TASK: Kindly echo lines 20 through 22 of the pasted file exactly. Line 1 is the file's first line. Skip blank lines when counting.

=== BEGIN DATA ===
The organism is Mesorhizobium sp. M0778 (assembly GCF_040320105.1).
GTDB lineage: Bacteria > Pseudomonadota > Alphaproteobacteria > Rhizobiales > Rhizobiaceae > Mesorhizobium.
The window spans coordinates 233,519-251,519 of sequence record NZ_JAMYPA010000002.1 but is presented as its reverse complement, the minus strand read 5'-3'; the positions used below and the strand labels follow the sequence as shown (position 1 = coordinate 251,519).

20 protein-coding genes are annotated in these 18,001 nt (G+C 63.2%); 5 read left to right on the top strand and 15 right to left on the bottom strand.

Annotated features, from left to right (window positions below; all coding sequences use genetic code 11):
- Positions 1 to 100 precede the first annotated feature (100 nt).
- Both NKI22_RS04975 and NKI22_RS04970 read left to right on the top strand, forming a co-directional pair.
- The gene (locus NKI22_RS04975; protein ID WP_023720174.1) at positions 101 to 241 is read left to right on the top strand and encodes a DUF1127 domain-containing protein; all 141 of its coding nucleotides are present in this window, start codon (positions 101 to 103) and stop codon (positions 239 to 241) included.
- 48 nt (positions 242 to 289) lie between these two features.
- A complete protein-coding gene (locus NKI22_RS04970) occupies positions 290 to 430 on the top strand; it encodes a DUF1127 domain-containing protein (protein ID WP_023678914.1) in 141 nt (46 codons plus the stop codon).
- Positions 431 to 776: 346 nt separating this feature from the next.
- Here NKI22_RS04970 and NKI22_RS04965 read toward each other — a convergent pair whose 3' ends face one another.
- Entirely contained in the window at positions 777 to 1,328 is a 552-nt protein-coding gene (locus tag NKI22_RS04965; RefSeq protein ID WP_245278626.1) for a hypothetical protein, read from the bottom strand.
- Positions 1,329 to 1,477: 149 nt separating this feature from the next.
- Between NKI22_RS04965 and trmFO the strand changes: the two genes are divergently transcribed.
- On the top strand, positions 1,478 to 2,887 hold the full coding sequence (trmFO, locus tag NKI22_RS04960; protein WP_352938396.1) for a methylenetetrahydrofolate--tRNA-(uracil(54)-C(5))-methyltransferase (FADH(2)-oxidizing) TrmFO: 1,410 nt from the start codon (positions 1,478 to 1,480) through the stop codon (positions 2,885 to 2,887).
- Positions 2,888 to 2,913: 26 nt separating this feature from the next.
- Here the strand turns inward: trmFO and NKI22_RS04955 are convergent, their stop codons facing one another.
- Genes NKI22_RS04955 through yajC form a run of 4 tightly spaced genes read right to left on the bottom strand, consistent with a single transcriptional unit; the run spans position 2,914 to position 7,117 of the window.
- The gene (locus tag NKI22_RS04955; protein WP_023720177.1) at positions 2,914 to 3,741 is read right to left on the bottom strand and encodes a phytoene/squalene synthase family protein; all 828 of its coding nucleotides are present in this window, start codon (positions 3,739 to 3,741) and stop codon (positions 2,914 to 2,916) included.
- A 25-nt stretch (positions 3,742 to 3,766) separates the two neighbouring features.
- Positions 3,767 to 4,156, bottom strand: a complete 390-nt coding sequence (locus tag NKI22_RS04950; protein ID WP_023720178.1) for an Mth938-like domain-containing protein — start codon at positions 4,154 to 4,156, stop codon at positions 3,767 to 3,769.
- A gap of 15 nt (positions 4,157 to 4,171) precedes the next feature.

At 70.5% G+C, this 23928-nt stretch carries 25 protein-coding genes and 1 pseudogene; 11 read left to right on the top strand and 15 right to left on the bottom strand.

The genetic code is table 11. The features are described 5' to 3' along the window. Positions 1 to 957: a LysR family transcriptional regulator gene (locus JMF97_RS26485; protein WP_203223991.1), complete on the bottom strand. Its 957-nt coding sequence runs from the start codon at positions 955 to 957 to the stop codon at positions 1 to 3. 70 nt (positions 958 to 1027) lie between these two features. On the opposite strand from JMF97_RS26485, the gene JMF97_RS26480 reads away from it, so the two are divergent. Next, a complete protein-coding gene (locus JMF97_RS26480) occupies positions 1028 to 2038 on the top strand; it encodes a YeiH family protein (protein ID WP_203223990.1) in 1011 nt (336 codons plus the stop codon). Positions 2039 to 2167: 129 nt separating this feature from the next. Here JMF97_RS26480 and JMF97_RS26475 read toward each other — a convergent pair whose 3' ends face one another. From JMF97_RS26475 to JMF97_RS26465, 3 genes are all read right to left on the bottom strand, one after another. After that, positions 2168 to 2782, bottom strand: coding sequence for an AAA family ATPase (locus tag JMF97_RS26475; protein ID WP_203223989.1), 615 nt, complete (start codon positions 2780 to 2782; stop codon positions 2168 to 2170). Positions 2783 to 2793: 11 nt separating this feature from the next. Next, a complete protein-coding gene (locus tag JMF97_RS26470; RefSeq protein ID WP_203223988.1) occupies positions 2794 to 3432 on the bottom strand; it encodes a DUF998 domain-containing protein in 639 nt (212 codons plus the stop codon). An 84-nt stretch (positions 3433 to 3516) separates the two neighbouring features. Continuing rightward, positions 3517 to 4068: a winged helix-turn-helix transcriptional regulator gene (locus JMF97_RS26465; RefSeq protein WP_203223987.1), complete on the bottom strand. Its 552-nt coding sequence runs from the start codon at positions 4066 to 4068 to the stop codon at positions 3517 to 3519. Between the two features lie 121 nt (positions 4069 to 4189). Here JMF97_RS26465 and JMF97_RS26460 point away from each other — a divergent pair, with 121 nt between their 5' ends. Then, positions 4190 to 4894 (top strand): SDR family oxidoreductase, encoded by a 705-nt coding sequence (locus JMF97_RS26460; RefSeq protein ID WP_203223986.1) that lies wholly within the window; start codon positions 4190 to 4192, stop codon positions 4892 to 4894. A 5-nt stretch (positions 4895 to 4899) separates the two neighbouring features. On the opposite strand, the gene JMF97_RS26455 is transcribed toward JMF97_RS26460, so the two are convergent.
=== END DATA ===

- The gene (locus tag NKI22_RS04955; protein WP_023720177.1) at positions 2,914 to 3,741 is read right to left on the bottom strand and encodes a phytoene/squalene synthase family protein; all 828 of its coding nucleotides are present in this window, start codon (positions 3,739 to 3,741) and stop codon (positions 2,914 to 2,916) included.
- A 25-nt stretch (positions 3,742 to 3,766) separates the two neighbouring features.
- Positions 3,767 to 4,156, bottom strand: a complete 390-nt coding sequence (locus tag NKI22_RS04950; protein ID WP_023720178.1) for an Mth938-like domain-containing protein — start codon at positions 4,154 to 4,156, stop codon at positions 3,767 to 3,769.